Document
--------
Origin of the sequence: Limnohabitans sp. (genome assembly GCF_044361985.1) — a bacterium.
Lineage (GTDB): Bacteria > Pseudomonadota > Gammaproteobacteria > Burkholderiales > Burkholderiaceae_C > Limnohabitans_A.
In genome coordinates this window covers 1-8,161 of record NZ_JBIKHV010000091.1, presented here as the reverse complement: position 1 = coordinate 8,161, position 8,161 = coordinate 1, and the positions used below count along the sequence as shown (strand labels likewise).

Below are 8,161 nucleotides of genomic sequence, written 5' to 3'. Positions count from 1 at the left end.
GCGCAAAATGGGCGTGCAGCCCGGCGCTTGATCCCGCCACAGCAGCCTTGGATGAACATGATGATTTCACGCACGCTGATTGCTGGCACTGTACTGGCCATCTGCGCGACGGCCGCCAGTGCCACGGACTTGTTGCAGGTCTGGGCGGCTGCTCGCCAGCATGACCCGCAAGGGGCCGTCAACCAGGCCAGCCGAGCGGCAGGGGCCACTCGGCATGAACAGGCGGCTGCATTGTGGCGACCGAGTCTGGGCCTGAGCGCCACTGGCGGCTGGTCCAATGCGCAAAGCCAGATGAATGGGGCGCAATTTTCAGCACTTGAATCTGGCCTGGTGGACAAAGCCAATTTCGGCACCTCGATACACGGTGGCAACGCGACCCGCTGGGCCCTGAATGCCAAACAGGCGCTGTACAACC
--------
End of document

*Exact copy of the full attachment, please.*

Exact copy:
Origin of the sequence: Limnohabitans sp. (genome assembly GCF_044361985.1) — a bacterium.
Lineage (GTDB): Bacteria > Pseudomonadota > Gammaproteobacteria > Burkholderiales > Burkholderiaceae_C > Limnohabitans_A.
In genome coordinates this window covers 1-8,161 of record NZ_JBIKHV010000091.1, presented here as the reverse complement: position 1 = coordinate 8,161, position 8,161 = coordinate 1, and the positions used below count along the sequence as shown (strand labels likewise).

Below are 8,161 nucleotides of genomic sequence, written 5' to 3'. Positions count from 1 at the left end.
GCGCAAAATGGGCGTGCAGCCCGGCGCTTGATCCCGCCACAGCAGCCTTGGATGAACATGATGATTTCACGCACGCTGATTGCTGGCACTGTACTGGCCATCTGCGCGACGGCCGCCAGTGCCACGGACTTGTTGCAGGTCTGGGCGGCTGCTCGCCAGCATGACCCGCAAGGGGCCGTCAACCAGGCCAGCCGAGCGGCAGGGGCCACTCGGCATGAACAGGCGGCTGCATTGTGGCGACCGAGTCTGGGCCTGAGCGCCACTGGCGGCTGGTCCAATGCGCAAAGCCAGATGAATGGGGCGCAATTTTCAGCACTTGAATCTGGCCTGGTGGACAAAGCCAATTTCGGCACCTCGATACACGGTGGCAACGCGACCCGCTGGGCCCTGAATGCCAAACAGGCGCTGTACAACC